The tight end position is a bit of an unknown. The Dawgs lose the popular Arthur Lynch to the NFL. Junior Jay Rome is the heir apparent, but injuries have allowed him to only show glimpses of what to expect. Rome, and occasionally Jordan Davis, will be on the field when Georgia’s offense calls for a traditional tight end. Things get interesting though when Georgia moves the tight end around. One of the big stories of preseason camp was the move of fullback Quayvon Hicks to tight end. More specifically, Hicks has been listed as an H-back. An H-back is a player, usually a tight end, lined up in the backfield, and the position has existed in mainstream football since the 80s. What it means for Georgia is a more determined effort to involve Hicks in the passing game, and we’ll see him (and fellow H-back freshman Jeb Blazevich) in a number of formations. Georgia’s H-backs will still have blocking responsibilities and could even line up as tight ends, but it should tell us something that the coaches, for the first time, used this H-back label for a subset of the tight ends.
Those tight ends will be lined up next to an offensive line that’s a mix of the new and the very familiar. John Theus is in his third year as a starter, but now he’ll be at the important left tackle spot. Senior center David Andrews returns to anchor the line. Kolton Houston now has a full year under his belt since the NCAA lifted his suspension, and he’ll hold down right tackle. The newcomers are at the guard positions. Left guard Brandon Kublanow saw quite a bit of time last season backing up Dallas Lee and will step into that starting role. Greg Pyke at right guard is perhaps the least experienced of Georgia’s linemen, but he’s also the largest listed at 6’6″ and 326 lb and had a strong camp to secure the job. There’s also good talent among the second group. Seniors Danztler and Beard can step in at tackle, and true freshman Isaiah Wynn might have the highest ceiling of the linemen and could push the starters as the year goes on.
That brings us to what should be the strength of the offense – the running backs. Todd Gurley missed three games and chunks of several others last season. He dealt with injuries from the very first game, suffered another injury against LSU, and spent the last half of the season at less than 100% both in terms of health and conditioning. He’s back in top form and has even trimmed down a little. Gurley in top shape is enough, but we can go on. Keith Marshall had just started to come into his own against LSU and Tennessee once Gurley went down. His season-ending injury started a horrible day in Knoxville and left the Dawgs with only true freshmen in the backfield for the rest of October. Marshall is also back and participated in all of preaseason practice.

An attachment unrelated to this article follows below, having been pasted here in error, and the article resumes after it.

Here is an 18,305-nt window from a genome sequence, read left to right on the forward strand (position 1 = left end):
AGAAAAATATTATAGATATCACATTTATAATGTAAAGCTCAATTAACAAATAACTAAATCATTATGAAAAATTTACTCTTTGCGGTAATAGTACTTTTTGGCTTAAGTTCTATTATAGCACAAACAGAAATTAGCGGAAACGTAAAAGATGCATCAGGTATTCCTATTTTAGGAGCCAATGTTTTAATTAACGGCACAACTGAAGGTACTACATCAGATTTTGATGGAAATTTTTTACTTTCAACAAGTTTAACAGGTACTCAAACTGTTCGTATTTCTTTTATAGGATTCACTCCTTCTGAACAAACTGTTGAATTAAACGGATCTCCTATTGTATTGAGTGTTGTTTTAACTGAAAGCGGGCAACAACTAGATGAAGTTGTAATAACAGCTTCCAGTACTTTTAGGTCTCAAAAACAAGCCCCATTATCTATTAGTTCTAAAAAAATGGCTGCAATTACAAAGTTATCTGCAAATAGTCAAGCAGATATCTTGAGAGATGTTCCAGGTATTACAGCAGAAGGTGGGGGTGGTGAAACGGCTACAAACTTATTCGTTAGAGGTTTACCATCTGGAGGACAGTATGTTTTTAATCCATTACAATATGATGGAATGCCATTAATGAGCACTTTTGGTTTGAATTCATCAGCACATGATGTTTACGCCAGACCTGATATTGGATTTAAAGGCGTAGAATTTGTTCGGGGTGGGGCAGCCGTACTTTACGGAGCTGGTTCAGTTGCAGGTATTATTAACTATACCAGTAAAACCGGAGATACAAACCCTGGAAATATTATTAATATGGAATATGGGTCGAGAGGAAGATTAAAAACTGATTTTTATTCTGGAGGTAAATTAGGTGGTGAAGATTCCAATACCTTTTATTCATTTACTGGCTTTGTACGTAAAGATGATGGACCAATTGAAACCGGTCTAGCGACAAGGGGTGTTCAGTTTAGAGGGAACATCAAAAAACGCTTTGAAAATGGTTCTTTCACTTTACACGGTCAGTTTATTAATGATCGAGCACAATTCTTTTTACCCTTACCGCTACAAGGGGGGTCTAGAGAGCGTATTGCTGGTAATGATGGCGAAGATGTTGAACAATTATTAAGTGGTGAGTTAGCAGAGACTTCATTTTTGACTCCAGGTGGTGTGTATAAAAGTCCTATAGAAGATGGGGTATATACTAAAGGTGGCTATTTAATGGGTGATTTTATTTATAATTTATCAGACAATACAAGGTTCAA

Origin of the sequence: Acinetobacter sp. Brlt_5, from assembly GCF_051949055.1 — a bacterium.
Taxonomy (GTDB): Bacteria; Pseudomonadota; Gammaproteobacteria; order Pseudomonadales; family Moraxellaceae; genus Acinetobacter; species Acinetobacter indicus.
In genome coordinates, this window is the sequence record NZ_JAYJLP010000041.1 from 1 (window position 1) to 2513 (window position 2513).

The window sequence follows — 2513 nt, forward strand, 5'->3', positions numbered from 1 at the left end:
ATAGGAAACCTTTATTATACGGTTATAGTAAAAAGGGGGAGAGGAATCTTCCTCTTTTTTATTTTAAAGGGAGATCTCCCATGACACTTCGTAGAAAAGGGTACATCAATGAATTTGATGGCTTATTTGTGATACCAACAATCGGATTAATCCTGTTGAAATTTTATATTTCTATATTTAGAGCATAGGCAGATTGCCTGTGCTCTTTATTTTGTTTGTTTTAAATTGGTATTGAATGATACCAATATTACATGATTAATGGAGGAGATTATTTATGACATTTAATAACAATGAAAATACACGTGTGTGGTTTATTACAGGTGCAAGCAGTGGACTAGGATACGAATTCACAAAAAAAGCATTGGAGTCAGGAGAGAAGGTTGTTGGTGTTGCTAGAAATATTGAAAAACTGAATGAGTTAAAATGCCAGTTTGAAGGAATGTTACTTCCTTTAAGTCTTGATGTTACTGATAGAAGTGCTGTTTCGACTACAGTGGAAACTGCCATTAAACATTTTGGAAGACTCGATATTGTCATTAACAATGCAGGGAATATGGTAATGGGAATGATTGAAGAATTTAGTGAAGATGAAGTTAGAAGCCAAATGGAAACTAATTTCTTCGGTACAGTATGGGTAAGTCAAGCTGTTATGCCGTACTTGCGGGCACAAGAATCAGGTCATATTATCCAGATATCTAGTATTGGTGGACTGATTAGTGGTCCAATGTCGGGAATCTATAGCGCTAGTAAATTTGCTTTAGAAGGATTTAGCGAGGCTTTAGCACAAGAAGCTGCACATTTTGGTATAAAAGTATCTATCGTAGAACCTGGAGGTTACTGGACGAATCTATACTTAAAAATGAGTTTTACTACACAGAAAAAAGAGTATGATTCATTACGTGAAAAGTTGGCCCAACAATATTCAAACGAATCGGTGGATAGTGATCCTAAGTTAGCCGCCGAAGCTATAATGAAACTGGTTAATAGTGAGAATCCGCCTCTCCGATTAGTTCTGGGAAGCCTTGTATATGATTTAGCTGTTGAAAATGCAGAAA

As if the healthy return of Gurley and Marshall wasn’t enough, Georgia landed two of the nation’s top tailback prospects. Nick Chubb and Sony Michel could start for many teams, but Georgia coaches have the luxury of bringing these freshmen along. Even if the injuries of 2013 don’t repeat themselves, it’s common for teams to feature three or four tailbacks now, so it’s likely we could see one or both of the freshmen right away. Michel might be slightly ahead right now. Let’s also not forget Brendan Douglas, the battering ram who had to step up as a true freshman a year ago. He’ll still have a big job late in games as a punishing back who can put games away. Bruising back A.J. Turman redshirted last season and will fight for playing time. J.J. Green, the other true freshman who was called on last season, has moved to defense. More on him later.
One theme we’re picking up with the running backs this year is increased involvement with the passing game. We saw that even as 2013 wore on. Gurley caught five passes in the first four games before his injury against LSU. After returning against Florida, Gurley caught 32 passes the rest of the season. His 37 receptions were 4th-best on the team behind only Conley, Bennett, and Lynch. His six receiving touchdowns led the entire offense. With a healthy Marshall back and an electrifying newcomer like Michel added to the mix (not to mention – again – an H-back coming out of the backfield), Georgia should have a receiving threat from the backs that has to be accounted for by defenses. This development seems to suit Mason’s skill in the short passing game, so keep an eye on how often Georgia throws to a running back.